Lecture preview: Visiting scientists discuss living antifreeze
Christina Cheng and Art Devries, scientists visiting UAF from the University of Illinois at Urbana-Champaign, are giving several lectures on Sept. 6 and 7. Their lectures will focus on the arduous survival of fish in the Arctic.
Devries will explain how antifreeze proteins keep polar fishes alive on Sept. 6 from 2 – 3 p.m. in the Murie Auditorium.
“It’s a wonderful story about how it is that these animals can survive below the freezing temperature of water,” Associate Professor Kristen O’Brien, of Biology and Institute of Arctic Biology (IAB) faculty, said. “You’d be hearing [the story] from the person who discovered it.”
Cheng, a professor in the School of Integrative Biology, will present the evolutionary adaptation of fish to polar environments on Sept. 7 from 2 to 3 p.m. in the Murie Auditorium.
Cheng has been going to McMurdo Station, Antartica since 1984, to identify the evolution of antifreeze proteins in polar fishes. Altogether, Devries, a professor in the Department of Molecular and Integrative Physiology, has spent over 50 seasons in the Antarctic. He has 185 publications on antifreeze proteins, which he initially discovered.
Life Sciences Hour seminars are given by scientists from UAF and around the world on a wide range of topics under the lens of Biology. The IAB started the series in 1966 for faculty, students and the public.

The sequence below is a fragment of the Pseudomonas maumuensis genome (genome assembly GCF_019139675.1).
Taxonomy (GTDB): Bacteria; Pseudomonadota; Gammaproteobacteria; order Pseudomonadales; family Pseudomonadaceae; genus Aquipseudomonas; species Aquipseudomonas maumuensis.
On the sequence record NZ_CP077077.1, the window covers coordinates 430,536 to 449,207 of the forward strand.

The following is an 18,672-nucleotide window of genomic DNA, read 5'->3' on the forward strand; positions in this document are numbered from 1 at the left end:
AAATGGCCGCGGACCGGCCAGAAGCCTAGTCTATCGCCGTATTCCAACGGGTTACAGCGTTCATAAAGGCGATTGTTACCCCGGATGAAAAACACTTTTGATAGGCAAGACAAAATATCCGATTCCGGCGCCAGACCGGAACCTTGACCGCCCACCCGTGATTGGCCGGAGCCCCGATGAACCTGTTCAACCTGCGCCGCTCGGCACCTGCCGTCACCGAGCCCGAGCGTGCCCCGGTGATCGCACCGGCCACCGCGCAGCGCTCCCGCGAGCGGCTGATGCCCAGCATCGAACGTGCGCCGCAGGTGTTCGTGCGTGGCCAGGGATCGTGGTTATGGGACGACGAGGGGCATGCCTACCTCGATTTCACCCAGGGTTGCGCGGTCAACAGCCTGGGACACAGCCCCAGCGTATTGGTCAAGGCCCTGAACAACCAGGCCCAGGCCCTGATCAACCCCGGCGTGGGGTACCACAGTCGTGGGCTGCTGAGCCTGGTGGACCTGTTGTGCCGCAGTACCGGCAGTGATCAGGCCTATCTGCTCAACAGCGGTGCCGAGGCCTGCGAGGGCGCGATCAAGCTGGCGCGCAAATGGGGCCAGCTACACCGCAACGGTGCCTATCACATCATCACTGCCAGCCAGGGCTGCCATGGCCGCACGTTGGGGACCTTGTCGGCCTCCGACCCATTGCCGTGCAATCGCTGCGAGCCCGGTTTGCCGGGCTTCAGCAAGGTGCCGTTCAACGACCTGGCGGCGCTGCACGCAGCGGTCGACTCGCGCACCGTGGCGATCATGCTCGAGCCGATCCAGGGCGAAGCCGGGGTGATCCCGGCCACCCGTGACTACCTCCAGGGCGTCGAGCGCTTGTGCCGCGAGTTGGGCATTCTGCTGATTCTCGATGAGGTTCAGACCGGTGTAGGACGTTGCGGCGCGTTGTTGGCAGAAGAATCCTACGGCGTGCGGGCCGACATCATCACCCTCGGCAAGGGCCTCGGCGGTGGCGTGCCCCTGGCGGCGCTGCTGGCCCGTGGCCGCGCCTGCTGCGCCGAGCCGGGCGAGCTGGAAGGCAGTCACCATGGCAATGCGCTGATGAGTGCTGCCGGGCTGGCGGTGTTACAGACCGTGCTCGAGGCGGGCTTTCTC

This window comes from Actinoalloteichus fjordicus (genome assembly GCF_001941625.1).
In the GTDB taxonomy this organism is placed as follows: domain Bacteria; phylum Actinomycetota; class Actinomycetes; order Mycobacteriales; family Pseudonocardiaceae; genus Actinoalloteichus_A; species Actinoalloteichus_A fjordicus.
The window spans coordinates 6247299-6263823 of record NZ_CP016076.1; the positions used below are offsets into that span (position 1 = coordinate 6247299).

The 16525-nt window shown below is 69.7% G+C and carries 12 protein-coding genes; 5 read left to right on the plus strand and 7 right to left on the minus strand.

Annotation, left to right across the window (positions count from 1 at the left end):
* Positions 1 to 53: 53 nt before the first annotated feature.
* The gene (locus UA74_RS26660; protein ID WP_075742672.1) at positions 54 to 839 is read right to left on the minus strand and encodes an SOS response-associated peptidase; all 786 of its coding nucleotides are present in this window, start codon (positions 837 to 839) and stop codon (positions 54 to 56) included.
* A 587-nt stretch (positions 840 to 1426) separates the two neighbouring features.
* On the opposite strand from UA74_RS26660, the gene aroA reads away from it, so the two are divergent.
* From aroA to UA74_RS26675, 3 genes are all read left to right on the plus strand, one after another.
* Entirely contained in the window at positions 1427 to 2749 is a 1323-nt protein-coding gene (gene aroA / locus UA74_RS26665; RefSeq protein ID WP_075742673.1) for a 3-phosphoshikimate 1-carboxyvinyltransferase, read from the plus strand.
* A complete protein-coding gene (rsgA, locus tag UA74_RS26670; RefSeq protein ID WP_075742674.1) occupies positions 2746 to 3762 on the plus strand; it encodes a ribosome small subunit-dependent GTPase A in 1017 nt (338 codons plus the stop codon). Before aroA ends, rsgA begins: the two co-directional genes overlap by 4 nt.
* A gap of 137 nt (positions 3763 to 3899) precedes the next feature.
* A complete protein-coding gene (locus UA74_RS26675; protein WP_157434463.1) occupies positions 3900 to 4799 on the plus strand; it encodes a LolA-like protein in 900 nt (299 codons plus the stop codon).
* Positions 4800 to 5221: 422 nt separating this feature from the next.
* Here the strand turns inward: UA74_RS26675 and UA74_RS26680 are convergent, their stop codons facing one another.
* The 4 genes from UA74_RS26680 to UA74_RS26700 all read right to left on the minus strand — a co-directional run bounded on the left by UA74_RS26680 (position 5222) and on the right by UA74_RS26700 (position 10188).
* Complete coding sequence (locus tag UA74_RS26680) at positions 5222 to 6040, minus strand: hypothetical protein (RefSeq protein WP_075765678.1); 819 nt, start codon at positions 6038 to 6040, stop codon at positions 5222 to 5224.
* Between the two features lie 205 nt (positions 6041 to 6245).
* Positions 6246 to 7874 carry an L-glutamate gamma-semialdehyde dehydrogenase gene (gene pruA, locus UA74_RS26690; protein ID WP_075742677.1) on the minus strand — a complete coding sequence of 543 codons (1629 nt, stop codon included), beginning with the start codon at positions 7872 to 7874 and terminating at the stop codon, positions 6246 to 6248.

“The seminar series is a great way for students and anyone interested in Biology to learn about what’s happening at the cutting edge of Biology — what the newest discoveries are,” O’Brien said.
Every year since 1981 the IAB and the Institute of Marine Science sponsor the Laurence Irving and Per Scholander Memorial Lecture to honor Irving and Scholander for their contributions to biological knowledge.
Cheng and Devries were also chosen to give an Irving-Scholander lecture Sept. 7 from 6 – 7 p.m. in the Murie Auditorium on how polar fish and their frigid environments. The lecture is titled “Not your Chevy’s antifreeze: how polar fishes avoid freezing.”
“Number one, they’re outstanding scientists that have made enormous contributions to some aspect of Biology,” O’Brien, said regarding the choice of Cheng and Devries for the Irving-Scholander Lecture. “It’s the icing on the cake when we find outstanding scientists who also conduct research in the spirit of Irving and Scholander.”